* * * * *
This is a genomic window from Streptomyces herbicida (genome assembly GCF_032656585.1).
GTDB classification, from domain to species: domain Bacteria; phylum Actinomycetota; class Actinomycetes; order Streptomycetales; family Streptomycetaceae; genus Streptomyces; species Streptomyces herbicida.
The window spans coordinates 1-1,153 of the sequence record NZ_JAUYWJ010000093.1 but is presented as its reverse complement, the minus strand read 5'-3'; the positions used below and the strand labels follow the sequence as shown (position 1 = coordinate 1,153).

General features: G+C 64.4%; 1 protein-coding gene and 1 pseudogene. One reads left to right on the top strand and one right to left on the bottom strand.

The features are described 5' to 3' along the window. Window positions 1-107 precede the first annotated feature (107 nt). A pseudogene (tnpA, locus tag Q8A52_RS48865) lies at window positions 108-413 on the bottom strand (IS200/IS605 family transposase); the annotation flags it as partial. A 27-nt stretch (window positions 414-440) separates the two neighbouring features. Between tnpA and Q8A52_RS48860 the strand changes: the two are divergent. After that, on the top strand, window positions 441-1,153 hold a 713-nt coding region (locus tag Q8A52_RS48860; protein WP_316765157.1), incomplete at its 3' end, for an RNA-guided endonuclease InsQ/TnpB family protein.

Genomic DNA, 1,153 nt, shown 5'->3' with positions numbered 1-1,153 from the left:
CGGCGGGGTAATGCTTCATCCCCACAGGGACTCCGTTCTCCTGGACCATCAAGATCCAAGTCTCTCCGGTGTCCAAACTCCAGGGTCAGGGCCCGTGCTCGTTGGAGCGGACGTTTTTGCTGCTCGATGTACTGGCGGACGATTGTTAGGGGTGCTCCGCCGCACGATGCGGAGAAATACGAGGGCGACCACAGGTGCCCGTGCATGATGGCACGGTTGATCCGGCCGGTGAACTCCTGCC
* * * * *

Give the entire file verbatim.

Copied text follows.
This is a genomic window from Streptomyces herbicida (genome assembly GCF_032656585.1).
GTDB classification, from domain to species: domain Bacteria; phylum Actinomycetota; class Actinomycetes; order Streptomycetales; family Streptomycetaceae; genus Streptomyces; species Streptomyces herbicida.
The window spans coordinates 1-1,153 of the sequence record NZ_JAUYWJ010000093.1 but is presented as its reverse complement, the minus strand read 5'-3'; the positions used below and the strand labels follow the sequence as shown (position 1 = coordinate 1,153).

General features: G+C 64.4%; 1 protein-coding gene and 1 pseudogene. One reads left to right on the top strand and one right to left on the bottom strand.

The features are described 5' to 3' along the window. Window positions 1-107 precede the first annotated feature (107 nt). A pseudogene (tnpA, locus tag Q8A52_RS48865) lies at window positions 108-413 on the bottom strand (IS200/IS605 family transposase); the annotation flags it as partial. A 27-nt stretch (window positions 414-440) separates the two neighbouring features. Between tnpA and Q8A52_RS48860 the strand changes: the two are divergent. After that, on the top strand, window positions 441-1,153 hold a 713-nt coding region (locus tag Q8A52_RS48860; protein WP_316765157.1), incomplete at its 3' end, for an RNA-guided endonuclease InsQ/TnpB family protein.

Genomic DNA, 1,153 nt, shown 5'->3' with positions numbered 1-1,153 from the left:
CGGCGGGGTAATGCTTCATCCCCACAGGGACTCCGTTCTCCTGGACCATCAAGATCCAAGTCTCTCCGGTGTCCAAACTCCAGGGTCAGGGCCCGTGCTCGTTGGAGCGGACGTTTTTGCTGCTCGATGTACTGGCGGACGATTGTTAGGGGTGCTCCGCCGCACGATGCGGAGAAATACGAGGGCGACCACAGGTGCCCGTGCATGATGGCACGGTTGATCCGGCCGGTGAACTCCTGCC